The APPCG recommendations supporting BC’s proposed universal rule and further Highway Code revisions regarding how to overtake cyclists. Though there have been some amendments, the Highway Code has not been fully reviewed for nine years. Various vulnerable road user and road safety organisations have been pressing the Government to commence such a review, and these recommendations, together with the 27,000 Turning the Corner signatures, add significant weight to those arguments.

Driver testing

Two of the APPCG recommendations concern educating drivers, the driving test, re-tests and issues including eyesight checks. Whilst separate to the recommendations concerning disqualification for those convicted for bad driving offences, they touch upon similar questions: what someone should demonstrate to be licensed to drive; what they must do to retain that privilege; and in what circumstances their licence should be forfeited.   

In part the recommendations are cycling specific, with reference to overtaking distances and safe methods of opening car doors being an element of the training and testing process, though more frequent eyesight checks and re-testing of professional drivers are of relevance to all road users.

Again, Cycling UK has campaigned and lobbied on these testing and licensing matters for many years, but the APPCG recommendations afford an opportunity for wider road safety group pressure, with reference to the cross-party parliamentary group support.

Driving disqualification and loopholes

Moving on to measures to ensure justice for cyclists and other vulnerable road users, the key recommendation concerned driving bans, which have fallen by 62% over the last ten years.

Incredibly, as outlined within Cycling UK's evidence to the APPCG, the number of people escaping disqualification where bans are supposedly obligatory has more than doubled during the same period, whilst the percentage of people disqualified following conviction for offences where a ban is discretionary, rather than obligatory, has fallen from 13% of offenders to less than 3%.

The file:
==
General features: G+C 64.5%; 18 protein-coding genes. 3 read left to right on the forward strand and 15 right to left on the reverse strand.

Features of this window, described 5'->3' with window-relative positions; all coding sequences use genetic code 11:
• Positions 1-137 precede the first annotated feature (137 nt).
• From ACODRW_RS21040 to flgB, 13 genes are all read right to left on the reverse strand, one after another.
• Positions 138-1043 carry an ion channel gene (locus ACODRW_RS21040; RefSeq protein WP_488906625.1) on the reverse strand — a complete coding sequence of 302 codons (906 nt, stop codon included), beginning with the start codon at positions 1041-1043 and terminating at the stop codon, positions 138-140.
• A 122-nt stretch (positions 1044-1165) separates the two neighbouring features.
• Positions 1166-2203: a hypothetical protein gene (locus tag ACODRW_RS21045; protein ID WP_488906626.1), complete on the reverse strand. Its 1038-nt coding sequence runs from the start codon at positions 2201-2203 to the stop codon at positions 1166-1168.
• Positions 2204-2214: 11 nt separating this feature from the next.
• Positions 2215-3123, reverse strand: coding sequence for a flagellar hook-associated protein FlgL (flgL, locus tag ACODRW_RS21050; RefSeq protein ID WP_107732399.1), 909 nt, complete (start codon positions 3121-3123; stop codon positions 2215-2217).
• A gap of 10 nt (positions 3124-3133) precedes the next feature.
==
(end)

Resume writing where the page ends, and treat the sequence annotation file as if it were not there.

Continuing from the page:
The reluctance to disqualify drivers is also apparent from the increasing number of drivers each year who avoid disqualification despite having more than 12 points on their licence, up to over 8,600 last year. Drivers who accrue more than 12 points on their licence within a three-year period are supposed to be automatically banned from driving for a minimum period of six months under the totting up provisions. They can, however, dodge this by pleading that the loss of their licence will cause them exceptional hardship.

Cycling UK has repeatedly highlighted how the exceptional hardship plea is abused, with fatal consequences in the case of Lee Martin, killed in 2015 whilst cycling by texting driver Christopher Gard. Six weeks before driving into Lee, Gard appeared in court and argued that his family would suffer hardship if he lost his licence. He had six previous convictions for driving whilst using his mobile phone, and on two further occasions had avoided penalty points by attending a re-training course in lieu of prosecution.

Gard was given a ninth chance, kept his licence, and was texting at the wheel again the day Lee's family suffered what was truly an exceptional hardship, in stark contrast to the mild inconvenience Gard sought to avoid if banned from driving as a repeat offender. 

The APPCG has specifically referred to Lee's case as an example of the failure of the exceptional hardship plea, and recommended that the Government should examine the reasons behind the decline in the use of disqualification as a penalty, and in particular, the effect of the exceptional hardship scheme.

Getting bad drivers off the road is crucial for the safety of all road users, but particularly the most vulnerable. Cycling UK made this call earlier this year as a key part of our response (see attachment below) to the Ministry of Justice (MoJ) consultation on motoring offences and penalties. The Government's response to that consultation is now delayed until after the general election. Nevertheless, Cycling UK will be writing to all of the political parties this week seeking election commitments towards the safety of vulnerable road users, with specific reference to the APPCG report and this particular recommendation.

We need commitments to deal with drivers who cause danger on our roads, and to ensure that we get back to a licence being a licence, not an entitlement. 

Collision investigations

Following the acquittal of the driver prosecuted for causing the death of cyclist Michael Mason, I wrote a blog which concluded with observations about priorities for future Road Justice campaigning. One of these was that police collision investigation standards are urgently required, with accreditation and increased transparency as called for by RoadPeace through their collision investigation campaign.  

RoadPeace's submissions to the APPCG highlighted the dilution of national guidance on collision investigations in cases involving death or life-changing injury, the absence of any guidance for serious or slight injury cases, problems with victim blaming, different procedures between police forces, and the need for national standards. 

Cases involving cyclist fatalities which demonstrate why changes are needed include: Eilidh Cairns, referred to specifically in the APPCCG report, whose sister Kate Cairns, founder of See Me Save Me, gave evidence to the inquiry; teenager Daniel Squire; and 12 year-old Jake Mitchell.